Burst release: what is it and how can it be addressed?

Burst release: what is it and how can it be addressed?

Depot formulations combine an active substance with an excipient to provide controlled release of the active substance over a sustained period of time. Burst release is uncontrolled release which occurs when a large proportion of the active substance in a depot formulation is rapidly released in the first few minutes and hours. Following burst release, a more constant, slow release is then achieved.

Depot formulations are most widely used for dosing of drugs but they are also important in cell culture to provide a constant supply of growth factors. As with drugs, growth factors used in cell culture rapidly degrade. This means they need to be frequently replaced; particularly unstable growth factors require refreshing every day. However, as growth factors are constantly depleted and replaced, the cycling between high and low availability can stress cells.

Depot formulations are designed to remedy the problem by providing more constant availability of the growth factor over time. Depot formulations combine the growth factor with a structural excipient. The active cargo is released by diffusion, where the structural excipient remains intact and the growth factor diffuses, or via matrix dissolution in which the matrix is degraded to release the cargo. Typically, for biodegradable excipients, a combination of diffusion and matrix dissolution is at play.

Perhaps the most widely used depot formulation utilizes microgels (also called hydrogel microspheres). Microgels are admixtures of hydrogels, such as alginate, and growth factors. Microgels slowly release growth factors. But they are also prone to burst release.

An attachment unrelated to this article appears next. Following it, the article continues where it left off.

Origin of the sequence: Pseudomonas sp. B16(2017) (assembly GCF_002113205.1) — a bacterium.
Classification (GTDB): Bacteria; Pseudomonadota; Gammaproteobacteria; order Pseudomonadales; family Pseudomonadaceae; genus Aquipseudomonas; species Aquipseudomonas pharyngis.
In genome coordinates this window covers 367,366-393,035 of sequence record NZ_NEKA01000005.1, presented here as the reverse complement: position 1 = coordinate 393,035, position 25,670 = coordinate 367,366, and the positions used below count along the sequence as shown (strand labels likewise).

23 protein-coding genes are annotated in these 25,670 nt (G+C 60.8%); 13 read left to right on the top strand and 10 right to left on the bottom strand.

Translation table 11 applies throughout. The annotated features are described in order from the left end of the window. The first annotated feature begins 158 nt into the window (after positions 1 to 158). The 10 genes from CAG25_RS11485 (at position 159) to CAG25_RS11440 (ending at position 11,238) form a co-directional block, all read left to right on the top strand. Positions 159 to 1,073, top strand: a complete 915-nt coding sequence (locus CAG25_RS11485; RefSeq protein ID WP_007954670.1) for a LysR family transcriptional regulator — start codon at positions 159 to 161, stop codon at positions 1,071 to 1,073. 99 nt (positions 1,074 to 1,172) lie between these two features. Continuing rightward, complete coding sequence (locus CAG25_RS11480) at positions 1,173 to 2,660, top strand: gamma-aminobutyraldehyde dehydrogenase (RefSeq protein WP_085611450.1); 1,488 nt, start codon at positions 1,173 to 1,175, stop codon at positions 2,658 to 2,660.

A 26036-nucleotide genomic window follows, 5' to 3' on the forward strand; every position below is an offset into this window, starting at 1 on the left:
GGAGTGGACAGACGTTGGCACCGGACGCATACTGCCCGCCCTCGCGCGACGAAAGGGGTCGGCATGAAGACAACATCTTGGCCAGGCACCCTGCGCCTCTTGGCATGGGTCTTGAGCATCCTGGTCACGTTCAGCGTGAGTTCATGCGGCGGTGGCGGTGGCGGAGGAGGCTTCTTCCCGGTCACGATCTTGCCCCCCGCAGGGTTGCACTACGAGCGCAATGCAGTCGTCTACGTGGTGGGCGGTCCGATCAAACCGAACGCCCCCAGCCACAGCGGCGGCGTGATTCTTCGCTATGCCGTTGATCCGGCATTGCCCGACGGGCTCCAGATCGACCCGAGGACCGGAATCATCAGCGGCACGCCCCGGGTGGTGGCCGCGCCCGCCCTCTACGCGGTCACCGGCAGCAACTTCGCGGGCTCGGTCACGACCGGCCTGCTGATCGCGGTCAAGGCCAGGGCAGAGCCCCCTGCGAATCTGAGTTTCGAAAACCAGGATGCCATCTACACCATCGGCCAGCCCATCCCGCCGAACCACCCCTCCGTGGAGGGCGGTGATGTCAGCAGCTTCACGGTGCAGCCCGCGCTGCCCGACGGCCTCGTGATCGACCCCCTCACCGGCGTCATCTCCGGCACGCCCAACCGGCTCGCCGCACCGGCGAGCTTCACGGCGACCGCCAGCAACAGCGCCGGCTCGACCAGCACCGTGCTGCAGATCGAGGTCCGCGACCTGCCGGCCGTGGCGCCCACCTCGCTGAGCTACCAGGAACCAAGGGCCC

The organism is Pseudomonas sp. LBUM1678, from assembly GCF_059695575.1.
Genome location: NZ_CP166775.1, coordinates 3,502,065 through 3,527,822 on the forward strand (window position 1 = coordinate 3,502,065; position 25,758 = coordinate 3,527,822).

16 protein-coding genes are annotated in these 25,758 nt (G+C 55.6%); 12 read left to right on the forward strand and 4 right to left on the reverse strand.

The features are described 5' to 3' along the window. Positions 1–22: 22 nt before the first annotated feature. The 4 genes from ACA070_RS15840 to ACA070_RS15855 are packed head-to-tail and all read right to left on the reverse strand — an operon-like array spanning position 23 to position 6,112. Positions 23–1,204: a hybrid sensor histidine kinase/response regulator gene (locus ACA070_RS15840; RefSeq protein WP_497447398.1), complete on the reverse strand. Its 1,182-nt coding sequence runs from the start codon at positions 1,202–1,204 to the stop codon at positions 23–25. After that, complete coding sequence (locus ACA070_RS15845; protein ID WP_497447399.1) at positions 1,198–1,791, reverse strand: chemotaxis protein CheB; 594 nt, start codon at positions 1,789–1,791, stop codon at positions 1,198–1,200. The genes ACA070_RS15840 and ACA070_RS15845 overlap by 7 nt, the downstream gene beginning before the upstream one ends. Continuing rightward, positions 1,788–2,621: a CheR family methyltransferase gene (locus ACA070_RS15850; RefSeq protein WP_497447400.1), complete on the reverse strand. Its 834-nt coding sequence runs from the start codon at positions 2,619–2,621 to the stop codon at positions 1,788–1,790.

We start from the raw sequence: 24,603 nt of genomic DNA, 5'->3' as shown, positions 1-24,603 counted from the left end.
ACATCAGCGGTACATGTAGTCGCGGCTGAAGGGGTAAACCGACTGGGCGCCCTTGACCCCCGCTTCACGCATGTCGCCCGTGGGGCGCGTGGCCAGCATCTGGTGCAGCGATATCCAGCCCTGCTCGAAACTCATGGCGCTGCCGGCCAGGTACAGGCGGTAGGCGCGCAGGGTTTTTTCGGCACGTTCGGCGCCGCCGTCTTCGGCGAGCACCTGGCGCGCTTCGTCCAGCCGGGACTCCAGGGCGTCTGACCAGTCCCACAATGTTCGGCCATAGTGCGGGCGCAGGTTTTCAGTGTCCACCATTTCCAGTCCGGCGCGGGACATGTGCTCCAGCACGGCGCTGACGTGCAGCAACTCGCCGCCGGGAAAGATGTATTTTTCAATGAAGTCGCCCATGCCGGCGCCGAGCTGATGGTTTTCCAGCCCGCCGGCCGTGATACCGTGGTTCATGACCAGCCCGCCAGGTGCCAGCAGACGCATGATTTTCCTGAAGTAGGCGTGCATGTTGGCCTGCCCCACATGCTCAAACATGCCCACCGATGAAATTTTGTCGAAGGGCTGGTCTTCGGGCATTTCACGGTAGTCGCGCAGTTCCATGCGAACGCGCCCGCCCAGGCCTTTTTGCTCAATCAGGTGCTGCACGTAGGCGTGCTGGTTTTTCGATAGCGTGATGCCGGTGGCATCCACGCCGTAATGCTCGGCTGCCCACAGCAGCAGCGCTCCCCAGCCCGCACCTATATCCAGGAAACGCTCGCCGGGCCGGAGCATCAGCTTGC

What causes this burst release?

Burst release is caused by surface tension effects when the microgels are formed. This causes a large proportion of the growth factor to accumulate on the surface when the microgel is formed. When the microgel is added to cell culture, the surface-located growth factors are immediately released. This results in 25-30% of the cargo dissipating over the first few hours.

How can burst release be fixed?

Microgels generate burst release because of the way fluids behave when the microgels are formed which creates surface tension effects. One way to overcome this would be to combine microgels within larger microgels, thereby reducing the proportion of growth factor at the surface. But a better alternative to microgels is provided by PODS®. These protein crystals are formed by an additive process that slowly builds up layers of a protein matrix excipient with the growth factor. PODS® do not have accumulation of the growth factor on their surface and therefore do not suffer from burst release. PODS® may also be simply combined into hydrogels to generate composite material in which the PODS® crystal is contained within the microgel. This further slows the release of the cargo and provides different handling characteristics.

At Cell Guidance Systems, we have been working on PODS® to improve the way that cytokines and other growth factors are delivered to cells, whether in simple 2D cell culture systems or in more complex 3D and in-vivo applications. If you need better results from your cells, PODS® can help.

IMAGE PODS containing GFP in a microgel (Credit Cell Guidance Systems)

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